BRUSSELS, Belgium (AP) – European Union leaders meeting Thursday and Friday look to approve plans to cut greenhouse gas emissions by 20 percent by the year 2020, a first step in a post-Kyoto global warming strategy that could lead to mandatory limits for cars and pollution allowances for airlines.
There may be less agreement on other issues, however.
Al Gore, former U.S. vice president and environmental activist, told reporters Wednesday that the EU had an “absolutely critical leadership role to play.”
“I’m trying to get my country to change its policies but in the meantime the European Union is absolutely key to helping the world make the changes it must,” he said after speaking at a biofuels conference in Brussels.
The EU’s 27 nations are set to back a goal to cut carbon dioxide releases and keep global temperature under a 2-degree Celsius increase, saying they will agree to a 30 percent cut below 1990 levels if other major polluters, particularly the United States, join them. According to a draft agreement, they will aim to go even further in the future, with cuts of 60 percent to 80 percent by 2050.
A deal this week will help Germany push for an agreement on climate change from other regions when it leads talks between the Group of Eight industrialized nations in June.
But going beyond lip service and deciding how Europe should cut back on the fossil fuels that power its economy is proving more troublesome.
Governments have so far not been able to agree to set a mandatory target to generate 20 percent of all energy from renewable sources such as wind and solar power by 2020 or another goal for the same date to replace 10 percent of transport fuel with biofuels made from crops such as rapeseed or sugar cane.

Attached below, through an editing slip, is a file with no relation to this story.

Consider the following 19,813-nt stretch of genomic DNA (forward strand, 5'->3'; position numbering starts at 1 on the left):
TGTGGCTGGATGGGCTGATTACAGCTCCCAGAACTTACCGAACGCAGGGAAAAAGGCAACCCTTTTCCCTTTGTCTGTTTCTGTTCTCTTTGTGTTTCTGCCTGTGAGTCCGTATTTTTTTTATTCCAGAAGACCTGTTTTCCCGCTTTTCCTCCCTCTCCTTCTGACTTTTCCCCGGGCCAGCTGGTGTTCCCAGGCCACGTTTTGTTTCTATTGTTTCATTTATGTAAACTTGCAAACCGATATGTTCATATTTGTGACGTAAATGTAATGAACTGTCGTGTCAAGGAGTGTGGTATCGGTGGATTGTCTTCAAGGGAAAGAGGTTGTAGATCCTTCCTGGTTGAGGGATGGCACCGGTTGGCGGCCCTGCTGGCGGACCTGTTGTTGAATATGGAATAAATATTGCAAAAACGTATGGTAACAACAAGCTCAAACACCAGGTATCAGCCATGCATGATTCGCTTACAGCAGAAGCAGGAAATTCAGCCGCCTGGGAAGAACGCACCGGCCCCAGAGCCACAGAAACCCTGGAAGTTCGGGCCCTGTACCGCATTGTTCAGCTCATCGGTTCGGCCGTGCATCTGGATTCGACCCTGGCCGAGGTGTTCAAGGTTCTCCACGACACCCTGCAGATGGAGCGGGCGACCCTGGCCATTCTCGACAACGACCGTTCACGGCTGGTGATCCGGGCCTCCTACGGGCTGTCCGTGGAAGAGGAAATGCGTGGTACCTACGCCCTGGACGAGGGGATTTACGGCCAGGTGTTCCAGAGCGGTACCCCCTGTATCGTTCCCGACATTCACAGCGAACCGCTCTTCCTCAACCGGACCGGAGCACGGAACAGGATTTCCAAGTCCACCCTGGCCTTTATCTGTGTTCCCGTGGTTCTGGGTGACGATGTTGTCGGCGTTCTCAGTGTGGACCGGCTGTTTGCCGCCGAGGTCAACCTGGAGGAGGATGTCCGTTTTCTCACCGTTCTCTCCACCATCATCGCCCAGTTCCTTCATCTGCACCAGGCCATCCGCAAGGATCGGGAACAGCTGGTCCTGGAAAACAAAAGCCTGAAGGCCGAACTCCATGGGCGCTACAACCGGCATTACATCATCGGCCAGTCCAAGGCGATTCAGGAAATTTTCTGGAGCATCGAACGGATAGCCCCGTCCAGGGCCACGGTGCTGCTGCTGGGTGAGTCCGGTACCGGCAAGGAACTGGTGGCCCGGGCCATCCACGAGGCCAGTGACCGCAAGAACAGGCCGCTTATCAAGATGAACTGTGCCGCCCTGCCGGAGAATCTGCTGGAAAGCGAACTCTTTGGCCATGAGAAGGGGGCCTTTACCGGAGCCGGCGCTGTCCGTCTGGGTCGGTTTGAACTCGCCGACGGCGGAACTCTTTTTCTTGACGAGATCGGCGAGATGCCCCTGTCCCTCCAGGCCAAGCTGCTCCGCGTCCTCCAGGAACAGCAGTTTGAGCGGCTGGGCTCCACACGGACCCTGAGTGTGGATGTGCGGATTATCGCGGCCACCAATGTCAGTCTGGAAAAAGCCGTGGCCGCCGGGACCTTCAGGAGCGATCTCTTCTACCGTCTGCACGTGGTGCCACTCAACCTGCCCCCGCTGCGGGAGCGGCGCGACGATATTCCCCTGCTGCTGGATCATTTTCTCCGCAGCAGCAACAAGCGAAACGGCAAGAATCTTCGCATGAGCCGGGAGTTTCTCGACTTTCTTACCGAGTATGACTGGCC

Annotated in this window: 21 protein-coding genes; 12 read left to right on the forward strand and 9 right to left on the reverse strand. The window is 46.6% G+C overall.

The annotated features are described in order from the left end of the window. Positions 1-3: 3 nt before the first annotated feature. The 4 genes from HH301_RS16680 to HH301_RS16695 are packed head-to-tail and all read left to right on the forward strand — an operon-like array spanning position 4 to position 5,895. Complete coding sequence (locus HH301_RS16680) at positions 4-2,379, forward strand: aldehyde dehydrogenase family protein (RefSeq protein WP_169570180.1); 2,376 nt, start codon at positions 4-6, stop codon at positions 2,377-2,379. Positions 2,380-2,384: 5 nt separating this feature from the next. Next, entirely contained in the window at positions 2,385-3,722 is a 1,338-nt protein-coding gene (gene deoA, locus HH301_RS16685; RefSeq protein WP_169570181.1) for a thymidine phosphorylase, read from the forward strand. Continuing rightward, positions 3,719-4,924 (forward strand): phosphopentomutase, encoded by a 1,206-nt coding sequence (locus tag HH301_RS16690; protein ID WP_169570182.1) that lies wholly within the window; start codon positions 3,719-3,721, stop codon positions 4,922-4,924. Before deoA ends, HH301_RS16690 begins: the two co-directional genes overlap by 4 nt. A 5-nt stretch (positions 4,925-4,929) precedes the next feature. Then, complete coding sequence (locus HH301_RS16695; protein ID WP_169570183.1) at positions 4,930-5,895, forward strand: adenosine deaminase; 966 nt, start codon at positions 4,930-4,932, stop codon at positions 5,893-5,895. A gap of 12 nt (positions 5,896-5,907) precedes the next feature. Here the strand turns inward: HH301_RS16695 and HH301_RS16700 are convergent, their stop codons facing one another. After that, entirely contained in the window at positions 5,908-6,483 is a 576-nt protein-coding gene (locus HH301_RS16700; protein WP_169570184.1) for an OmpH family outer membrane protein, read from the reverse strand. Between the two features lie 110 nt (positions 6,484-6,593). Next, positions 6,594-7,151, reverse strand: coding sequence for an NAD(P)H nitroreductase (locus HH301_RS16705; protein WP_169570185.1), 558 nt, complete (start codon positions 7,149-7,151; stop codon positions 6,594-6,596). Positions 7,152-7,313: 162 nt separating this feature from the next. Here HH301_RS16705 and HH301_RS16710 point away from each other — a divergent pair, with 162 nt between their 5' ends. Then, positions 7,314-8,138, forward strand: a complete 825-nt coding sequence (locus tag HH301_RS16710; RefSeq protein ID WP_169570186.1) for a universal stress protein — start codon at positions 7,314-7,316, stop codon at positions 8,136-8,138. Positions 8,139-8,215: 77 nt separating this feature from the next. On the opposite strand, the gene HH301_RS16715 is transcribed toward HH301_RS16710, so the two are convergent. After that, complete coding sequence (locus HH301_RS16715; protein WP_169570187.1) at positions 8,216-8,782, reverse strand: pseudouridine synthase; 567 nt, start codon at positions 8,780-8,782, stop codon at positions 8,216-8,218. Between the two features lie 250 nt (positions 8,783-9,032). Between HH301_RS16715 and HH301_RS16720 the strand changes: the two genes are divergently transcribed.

Diplomats, speaking on condition of anonymity on Tuesday because talks were ongoing, said there was an almost even split among EU nations on binding targets. They said German government officials were confident they could forge a joint stance on the issue by the end of the two-day summit Thursday and Friday, but they expected “very tricky” negotiations among the leaders.
While some nations – Spain, Germany and Denmark – have made strides in building wind farms to generate electricity, a mandatory target would force many others to invest heavily in new forms of power, and in the power grid itself. This is a problem for poorer eastern European nations such as Poland, the Czech Republic and Slovakia that rely on cheap coal and Soviet-era nuclear plants.
France is pushing for a higher “non-carbon” target that would include its favored form of generating electricity – nuclear energy – vehemently opposed by non-nuclear nations Austria, Denmark and Ireland.
In coming months, governments will discuss other EU plans to limit CO2 emissions from new cars and force all airlines – including non-EU carriers – to trade carbon permits.
EU leaders will also discuss forging closer trans-Atlantic economic ties with the United States, while a meeting of foreign ministers is to discuss latest developments in Somalia, Iraq, Iran’s nuclear program and ways to stabilize Lebanon.
On energy, EU nations are supportive of a wide-ranging voluntary goal to cut energy use by using more efficient heating, lighting and appliances.